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We love festivals! Jazz festivals, vegan festivals, wellness festivals, and music festivals are all awesome.
But how sustainable are music festivals and is the planet paying for our groovy, good times?
Well, with thousands of music events held around the globe each year (at least, in non-Covid years) there’s no easy answer to this question.
What we can say, however, is that many major acts are now putting the planet first.
Sustainability has increasingly become important to touring musicians and is included more and more as part of their rider in their touring programs. Many are taking the first steps toward making music festivals more sustainable.
Canada’s Barenaked Ladies have been insisting on eco-friendly tours since 2004. They ensure that the food served backstage is organic and that their supplies are fully biodegradable. They even run their 18-wheelers on biodiesel!
Scotland’s KT Tunstall has gone carbon neutral and donates cash to renewable energy programs in Sri Lanka too. She says, “The worst thing I’ve ever done to the environment is to wee in the sea!”
Phish are serious players in the sustainable music scene and they’ve been leveraging their touring to make the world more environmentally aware.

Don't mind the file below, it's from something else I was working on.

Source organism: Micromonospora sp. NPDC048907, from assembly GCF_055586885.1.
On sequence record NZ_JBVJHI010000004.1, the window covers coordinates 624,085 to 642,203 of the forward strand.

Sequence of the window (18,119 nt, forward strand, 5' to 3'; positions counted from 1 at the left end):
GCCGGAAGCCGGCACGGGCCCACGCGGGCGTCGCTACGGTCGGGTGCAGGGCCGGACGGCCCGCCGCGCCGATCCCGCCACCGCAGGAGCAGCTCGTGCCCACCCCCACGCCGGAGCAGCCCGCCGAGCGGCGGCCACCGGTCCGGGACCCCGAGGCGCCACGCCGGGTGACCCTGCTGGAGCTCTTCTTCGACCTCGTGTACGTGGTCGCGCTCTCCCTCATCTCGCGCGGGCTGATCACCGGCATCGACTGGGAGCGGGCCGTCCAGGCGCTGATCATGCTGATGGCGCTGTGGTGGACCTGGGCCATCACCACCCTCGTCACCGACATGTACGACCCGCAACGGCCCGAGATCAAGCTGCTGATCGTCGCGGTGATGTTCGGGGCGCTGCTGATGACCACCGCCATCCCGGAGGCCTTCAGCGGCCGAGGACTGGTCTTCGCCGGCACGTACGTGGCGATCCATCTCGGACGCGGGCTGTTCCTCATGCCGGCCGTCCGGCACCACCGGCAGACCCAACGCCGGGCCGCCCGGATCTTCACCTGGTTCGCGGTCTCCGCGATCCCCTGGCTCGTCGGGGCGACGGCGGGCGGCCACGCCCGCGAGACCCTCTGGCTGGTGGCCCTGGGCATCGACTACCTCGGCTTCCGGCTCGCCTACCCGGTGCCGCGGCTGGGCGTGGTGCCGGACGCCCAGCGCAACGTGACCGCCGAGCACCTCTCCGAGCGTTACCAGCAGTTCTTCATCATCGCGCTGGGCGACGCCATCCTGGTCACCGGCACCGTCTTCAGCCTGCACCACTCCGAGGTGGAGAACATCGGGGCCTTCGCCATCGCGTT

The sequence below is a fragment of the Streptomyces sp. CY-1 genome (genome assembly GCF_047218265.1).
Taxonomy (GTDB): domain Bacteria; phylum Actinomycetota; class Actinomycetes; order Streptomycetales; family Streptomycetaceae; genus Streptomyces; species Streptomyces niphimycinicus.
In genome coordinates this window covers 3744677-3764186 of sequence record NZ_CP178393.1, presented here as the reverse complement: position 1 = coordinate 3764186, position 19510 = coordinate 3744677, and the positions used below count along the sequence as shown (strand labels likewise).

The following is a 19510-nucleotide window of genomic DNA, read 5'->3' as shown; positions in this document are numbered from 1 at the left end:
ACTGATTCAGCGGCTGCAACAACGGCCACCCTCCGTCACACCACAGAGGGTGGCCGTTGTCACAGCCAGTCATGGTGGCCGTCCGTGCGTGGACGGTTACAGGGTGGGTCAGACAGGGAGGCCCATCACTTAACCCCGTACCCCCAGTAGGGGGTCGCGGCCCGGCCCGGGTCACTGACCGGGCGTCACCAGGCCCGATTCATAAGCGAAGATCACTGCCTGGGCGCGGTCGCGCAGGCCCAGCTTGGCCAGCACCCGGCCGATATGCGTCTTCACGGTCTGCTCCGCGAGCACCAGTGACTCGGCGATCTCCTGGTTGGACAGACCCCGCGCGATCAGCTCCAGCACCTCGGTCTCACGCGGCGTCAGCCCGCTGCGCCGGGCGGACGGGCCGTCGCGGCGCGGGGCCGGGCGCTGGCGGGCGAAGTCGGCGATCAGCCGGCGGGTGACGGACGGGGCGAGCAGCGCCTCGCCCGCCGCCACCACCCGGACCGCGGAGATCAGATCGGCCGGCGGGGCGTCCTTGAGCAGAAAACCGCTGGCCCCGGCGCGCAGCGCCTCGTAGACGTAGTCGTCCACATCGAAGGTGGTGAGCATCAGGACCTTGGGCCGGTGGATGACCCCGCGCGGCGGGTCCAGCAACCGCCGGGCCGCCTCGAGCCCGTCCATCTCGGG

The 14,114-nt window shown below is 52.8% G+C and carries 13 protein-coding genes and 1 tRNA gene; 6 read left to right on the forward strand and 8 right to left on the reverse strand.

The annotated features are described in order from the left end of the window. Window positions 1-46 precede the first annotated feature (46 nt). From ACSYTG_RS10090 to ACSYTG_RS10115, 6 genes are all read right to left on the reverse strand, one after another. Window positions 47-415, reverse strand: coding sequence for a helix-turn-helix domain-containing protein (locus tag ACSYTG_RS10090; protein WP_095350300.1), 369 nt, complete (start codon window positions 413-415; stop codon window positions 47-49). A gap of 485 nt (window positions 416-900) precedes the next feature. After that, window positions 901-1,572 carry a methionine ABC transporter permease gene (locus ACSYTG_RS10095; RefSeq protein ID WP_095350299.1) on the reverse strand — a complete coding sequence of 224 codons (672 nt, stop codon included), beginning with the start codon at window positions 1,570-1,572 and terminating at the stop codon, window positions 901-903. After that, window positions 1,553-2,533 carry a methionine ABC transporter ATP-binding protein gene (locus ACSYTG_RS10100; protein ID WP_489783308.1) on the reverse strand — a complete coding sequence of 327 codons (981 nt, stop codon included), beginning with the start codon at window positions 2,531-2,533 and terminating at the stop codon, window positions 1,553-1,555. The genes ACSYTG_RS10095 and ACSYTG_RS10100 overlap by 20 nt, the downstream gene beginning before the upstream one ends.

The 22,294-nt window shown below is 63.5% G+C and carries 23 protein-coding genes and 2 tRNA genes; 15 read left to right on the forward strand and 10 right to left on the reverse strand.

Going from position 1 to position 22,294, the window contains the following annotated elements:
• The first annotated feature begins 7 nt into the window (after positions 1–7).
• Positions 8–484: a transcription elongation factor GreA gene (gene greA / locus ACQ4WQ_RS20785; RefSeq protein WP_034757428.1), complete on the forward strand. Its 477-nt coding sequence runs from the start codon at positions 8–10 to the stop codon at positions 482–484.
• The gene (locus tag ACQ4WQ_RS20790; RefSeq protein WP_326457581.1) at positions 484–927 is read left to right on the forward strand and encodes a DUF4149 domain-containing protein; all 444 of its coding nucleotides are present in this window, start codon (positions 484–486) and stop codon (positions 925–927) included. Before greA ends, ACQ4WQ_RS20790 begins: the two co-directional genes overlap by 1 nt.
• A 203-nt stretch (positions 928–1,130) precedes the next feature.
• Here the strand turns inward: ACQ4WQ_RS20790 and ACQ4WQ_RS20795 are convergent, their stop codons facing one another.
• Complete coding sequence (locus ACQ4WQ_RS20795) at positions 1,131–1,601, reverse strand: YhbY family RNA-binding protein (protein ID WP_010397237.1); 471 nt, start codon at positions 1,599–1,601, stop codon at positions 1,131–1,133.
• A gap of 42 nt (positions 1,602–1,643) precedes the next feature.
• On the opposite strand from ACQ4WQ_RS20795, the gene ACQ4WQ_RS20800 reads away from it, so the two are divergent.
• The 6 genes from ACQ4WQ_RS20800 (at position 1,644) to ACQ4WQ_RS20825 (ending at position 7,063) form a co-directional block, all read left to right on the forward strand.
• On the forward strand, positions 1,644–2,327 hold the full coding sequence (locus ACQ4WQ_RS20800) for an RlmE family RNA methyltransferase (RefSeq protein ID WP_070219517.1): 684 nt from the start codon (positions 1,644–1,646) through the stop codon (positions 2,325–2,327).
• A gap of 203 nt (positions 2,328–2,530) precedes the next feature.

They run a charitable foundation, The WaterWheel Foundation, which makes donations to sustainability causes (they’ve given away over $500,000 so far!).
They also get their fans to travel light, use a green crew to ensure that they leave no footprint after touring and encourage ride sharing, car pooling and staying in eco-friendly quarters.
It may well be that Phish is the vision of the future of sustainable music events.
So, for reals – how sustainable are music festivals?
For now? The answer is… mostly not that sustainable.
However, with many major artists (we’ve only touched the surface here) committed to making touring and festivals more sustainable, we think that the future for live music is bright, indeed.
There’s no good reason that a good time should hurt the planet and in the long-term, as long as we all play the part, it’s likely that it won’t.
If you want to make a difference why not write to your favorite act and ask them what they’re doing to make music festivals more sustainable?